Female Candidates Gain With Voters

A poll conducted by the National Women's Political Caucus after the presidential election indicates that while some bias persists, women candidates have made gains with voters. One surprising finding was that a woman candidate begins with a 3% to 4% advantage over a man starting from the same position. The findings also confirm the theory that Geraldine A. Ferraro's candidacy lent credibility to women candidates for national office. Almost a fourth of those polled said that they had a greater willingness to vote for women as a result of Ferraro's campaign for the vice presidency.

The poll was a sampling, using interviews with 1,786 voters in five congressional districts.

The caucus found that women who lost elections in 1984 did not appear to have lost because of gender. It also found that party affiliation remains one of the strongest factors in voter decision-making. In addition to holding voters who are attracted to their political party, women candidates attracted four other groups of voters: working women, yuppies, voters under 35 and unmarried voters.

The voters who were polled stereotyped women negatively on only one characteristic, the ability to handle a crisis. They rated women equal to men in leadership qualities and better than men on caring, honesty, effectiveness, strong opinions, fighting for their beliefs, understanding voters' needs and speaking to the point.

Vassar College has not always fully appreciated one of its famous alumnae, novelist Mary McCarthy, whose 1951 critical essay, "The Vassar Girl," and 1963 novel, "The Group," about eight Vassar graduates, provoked indignant responses on campus.

Nevertheless, Vassar sounds very pleased indeed in its announcement that it has acquired the papers of "the distinguished author and Vassar alumna." McCarthy's papers cover a literary career that began after her graduation as a Phi Beta Kappa in 1933. She is the author of more than 20 books of fiction, essays and criticism.

There are 62 cartons of notes, scrapbooks, typescripts, photographs and voluminous correspondence with 20th-Century literary figures including Robert Lowell, Hannah Arendt, Elizabeth Hardwick, Sir Stephen Spender and Edmund Wilson, to whom McCarthy was married.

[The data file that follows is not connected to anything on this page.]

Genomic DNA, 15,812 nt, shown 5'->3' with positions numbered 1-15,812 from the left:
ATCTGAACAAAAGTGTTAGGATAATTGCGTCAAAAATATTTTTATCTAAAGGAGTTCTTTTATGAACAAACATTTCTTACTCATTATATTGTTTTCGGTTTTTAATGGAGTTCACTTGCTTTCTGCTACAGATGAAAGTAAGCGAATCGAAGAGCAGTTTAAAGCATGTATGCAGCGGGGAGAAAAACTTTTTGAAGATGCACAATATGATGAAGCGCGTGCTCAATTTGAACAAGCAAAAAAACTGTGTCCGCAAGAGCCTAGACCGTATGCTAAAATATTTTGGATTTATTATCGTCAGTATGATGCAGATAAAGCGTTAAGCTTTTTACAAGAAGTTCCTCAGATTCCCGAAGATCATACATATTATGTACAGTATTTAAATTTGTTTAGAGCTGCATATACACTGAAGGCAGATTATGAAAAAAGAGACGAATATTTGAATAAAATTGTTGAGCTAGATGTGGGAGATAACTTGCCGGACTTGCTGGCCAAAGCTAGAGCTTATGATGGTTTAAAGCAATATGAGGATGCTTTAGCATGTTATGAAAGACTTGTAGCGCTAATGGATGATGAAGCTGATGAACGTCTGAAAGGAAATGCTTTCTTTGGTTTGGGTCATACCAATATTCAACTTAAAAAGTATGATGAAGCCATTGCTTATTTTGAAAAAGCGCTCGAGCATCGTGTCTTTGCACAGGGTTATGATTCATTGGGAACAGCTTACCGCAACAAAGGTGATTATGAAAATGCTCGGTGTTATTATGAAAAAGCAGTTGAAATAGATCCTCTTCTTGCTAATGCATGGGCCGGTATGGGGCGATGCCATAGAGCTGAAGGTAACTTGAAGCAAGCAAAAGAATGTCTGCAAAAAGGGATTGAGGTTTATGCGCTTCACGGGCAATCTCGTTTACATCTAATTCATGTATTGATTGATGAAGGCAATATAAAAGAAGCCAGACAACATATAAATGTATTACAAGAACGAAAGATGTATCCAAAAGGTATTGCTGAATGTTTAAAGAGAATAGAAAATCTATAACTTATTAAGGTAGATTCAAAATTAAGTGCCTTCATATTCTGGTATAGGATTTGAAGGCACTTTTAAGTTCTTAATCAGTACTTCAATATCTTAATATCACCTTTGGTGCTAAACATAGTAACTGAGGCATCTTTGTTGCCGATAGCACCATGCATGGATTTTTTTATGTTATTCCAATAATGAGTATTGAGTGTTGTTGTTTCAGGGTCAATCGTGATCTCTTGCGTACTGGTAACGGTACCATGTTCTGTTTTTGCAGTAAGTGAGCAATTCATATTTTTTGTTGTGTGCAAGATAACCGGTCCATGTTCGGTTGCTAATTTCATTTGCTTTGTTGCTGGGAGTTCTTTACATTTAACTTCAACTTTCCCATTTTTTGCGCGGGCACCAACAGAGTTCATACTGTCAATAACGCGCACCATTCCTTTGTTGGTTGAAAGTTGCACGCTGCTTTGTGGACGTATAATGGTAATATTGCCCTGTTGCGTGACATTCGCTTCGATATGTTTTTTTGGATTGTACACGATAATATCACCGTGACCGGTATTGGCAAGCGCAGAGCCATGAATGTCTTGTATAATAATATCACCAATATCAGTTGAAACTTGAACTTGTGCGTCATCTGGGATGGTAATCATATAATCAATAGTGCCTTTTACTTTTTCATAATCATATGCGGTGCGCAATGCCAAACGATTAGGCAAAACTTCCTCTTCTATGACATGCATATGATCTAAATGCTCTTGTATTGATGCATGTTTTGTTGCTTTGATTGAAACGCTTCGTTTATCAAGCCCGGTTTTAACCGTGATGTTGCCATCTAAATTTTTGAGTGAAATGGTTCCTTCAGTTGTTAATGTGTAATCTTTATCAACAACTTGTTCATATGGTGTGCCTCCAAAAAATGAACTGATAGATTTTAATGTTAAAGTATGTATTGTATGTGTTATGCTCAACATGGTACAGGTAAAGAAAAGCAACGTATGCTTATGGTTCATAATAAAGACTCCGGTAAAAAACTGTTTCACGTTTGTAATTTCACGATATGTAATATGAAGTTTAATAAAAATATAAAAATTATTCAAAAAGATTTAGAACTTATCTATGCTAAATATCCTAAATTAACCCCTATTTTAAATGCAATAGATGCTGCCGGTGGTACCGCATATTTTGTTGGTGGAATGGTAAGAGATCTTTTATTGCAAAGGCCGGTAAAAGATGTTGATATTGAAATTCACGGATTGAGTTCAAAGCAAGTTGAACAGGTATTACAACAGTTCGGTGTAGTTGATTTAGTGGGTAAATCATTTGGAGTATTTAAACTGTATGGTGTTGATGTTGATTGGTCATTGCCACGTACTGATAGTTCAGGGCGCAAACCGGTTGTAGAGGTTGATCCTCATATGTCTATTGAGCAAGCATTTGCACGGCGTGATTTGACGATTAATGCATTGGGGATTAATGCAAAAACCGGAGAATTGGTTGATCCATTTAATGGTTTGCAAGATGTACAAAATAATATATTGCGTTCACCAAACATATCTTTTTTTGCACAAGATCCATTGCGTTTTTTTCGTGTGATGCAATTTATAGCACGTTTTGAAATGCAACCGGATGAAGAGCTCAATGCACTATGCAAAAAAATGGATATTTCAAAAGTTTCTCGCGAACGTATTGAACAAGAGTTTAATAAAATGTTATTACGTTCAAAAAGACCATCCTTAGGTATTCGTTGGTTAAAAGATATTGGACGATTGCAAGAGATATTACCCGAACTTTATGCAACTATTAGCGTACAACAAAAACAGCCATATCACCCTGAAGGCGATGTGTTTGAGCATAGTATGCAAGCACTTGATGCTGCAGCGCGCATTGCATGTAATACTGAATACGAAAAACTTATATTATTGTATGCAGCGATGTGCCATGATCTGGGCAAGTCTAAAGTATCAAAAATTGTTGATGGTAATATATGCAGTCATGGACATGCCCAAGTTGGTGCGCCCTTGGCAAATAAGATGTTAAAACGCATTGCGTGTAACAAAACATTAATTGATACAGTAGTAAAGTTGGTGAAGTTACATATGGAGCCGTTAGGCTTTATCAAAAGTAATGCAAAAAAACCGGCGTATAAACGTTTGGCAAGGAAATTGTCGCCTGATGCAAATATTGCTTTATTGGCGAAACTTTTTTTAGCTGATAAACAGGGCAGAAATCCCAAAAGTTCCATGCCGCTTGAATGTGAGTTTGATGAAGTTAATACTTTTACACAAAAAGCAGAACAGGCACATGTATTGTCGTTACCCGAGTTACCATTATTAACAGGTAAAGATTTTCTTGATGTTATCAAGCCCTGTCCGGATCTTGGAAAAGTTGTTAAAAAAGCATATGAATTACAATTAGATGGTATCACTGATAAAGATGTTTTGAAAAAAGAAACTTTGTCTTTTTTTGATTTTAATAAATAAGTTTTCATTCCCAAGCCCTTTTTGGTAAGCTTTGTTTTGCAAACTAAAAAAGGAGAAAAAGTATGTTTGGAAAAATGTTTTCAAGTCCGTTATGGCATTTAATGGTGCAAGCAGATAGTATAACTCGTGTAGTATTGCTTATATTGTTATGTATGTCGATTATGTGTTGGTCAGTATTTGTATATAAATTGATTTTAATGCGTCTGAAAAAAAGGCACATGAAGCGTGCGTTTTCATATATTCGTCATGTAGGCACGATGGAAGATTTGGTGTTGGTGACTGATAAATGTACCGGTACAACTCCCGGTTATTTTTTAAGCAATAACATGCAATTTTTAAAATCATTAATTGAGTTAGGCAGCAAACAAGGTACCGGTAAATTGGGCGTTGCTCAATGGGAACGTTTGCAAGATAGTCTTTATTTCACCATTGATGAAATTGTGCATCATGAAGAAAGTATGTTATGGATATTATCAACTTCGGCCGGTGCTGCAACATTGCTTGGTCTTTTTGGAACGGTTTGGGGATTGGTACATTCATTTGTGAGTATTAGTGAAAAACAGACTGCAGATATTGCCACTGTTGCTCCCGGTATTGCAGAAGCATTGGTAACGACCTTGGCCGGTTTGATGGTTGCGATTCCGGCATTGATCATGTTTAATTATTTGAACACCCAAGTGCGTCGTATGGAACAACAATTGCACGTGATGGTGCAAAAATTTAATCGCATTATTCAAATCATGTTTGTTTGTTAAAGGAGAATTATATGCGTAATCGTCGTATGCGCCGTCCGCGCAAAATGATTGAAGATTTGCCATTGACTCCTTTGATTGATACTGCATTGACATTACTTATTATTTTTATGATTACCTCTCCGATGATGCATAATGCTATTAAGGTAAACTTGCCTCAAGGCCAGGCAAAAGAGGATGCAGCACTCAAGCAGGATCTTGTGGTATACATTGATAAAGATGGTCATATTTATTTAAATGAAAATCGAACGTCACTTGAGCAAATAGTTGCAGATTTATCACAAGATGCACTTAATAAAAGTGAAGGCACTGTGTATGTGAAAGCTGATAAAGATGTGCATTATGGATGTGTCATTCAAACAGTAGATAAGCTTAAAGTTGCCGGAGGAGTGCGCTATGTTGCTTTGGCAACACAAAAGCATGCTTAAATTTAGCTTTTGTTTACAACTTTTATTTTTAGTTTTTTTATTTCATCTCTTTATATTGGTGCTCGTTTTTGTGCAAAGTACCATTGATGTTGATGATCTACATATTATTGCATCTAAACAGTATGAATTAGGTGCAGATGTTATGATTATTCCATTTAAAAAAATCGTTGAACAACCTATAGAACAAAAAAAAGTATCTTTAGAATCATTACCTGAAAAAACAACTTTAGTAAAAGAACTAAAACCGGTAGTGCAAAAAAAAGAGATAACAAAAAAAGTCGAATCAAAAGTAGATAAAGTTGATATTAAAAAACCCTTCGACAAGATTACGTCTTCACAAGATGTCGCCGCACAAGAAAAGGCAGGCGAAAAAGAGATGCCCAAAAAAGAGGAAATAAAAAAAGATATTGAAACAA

McCarthy lives in Maine and Paris with her husband, diplomat James Raymond West. She is at work on what her publisher calls "an intellectual autobiography."

The Women's Choice Clinic of the Feminist Women's Health Center, the first abortion clinic in the United States to open after the 1973 Supreme Court decision that made abortion legal, was down but not out after its Hollywood site was destroyed by a fire in April.

The clinic moved into new quarters on Mother's Day and recently held an open house to celebrate its reopening at 6221 Wilshire Blvd. "We will continue in our new location to help women exercise their rights to voluntary motherhood," clinic director Laura Brown said.

The cause of the fire was not officially determined, but center officials said arson and bombings at abortion clinics caused its insurance to be canceled and make it difficult for clinics to relocate because landlords are afraid to rent to them.

Most people associate Betsy Ross with the patriotic art of sewing flags. For Flag Day, June 14, the Star Spangled Banner Flag House in Baltimore has sent out national publicity about Mary Pickersgill, a little-known Baltimore widow who made the flag known as the star-spangled banner--the 30x42-foot flag, the largest of its time, that inspired Francis Scott Key to write the national anthem at Ft. McHenry, Md., during a British bombardment in 1814.

Pickersgill sewed the flag (15 stars and two-foot-wide stripes) on the malt floor of a local brewery from 400 yards of material at a cost of $405.90. The Flag House in Baltimore was Pickersgill's home. Her star-spangled banner is at the Smithsonian.

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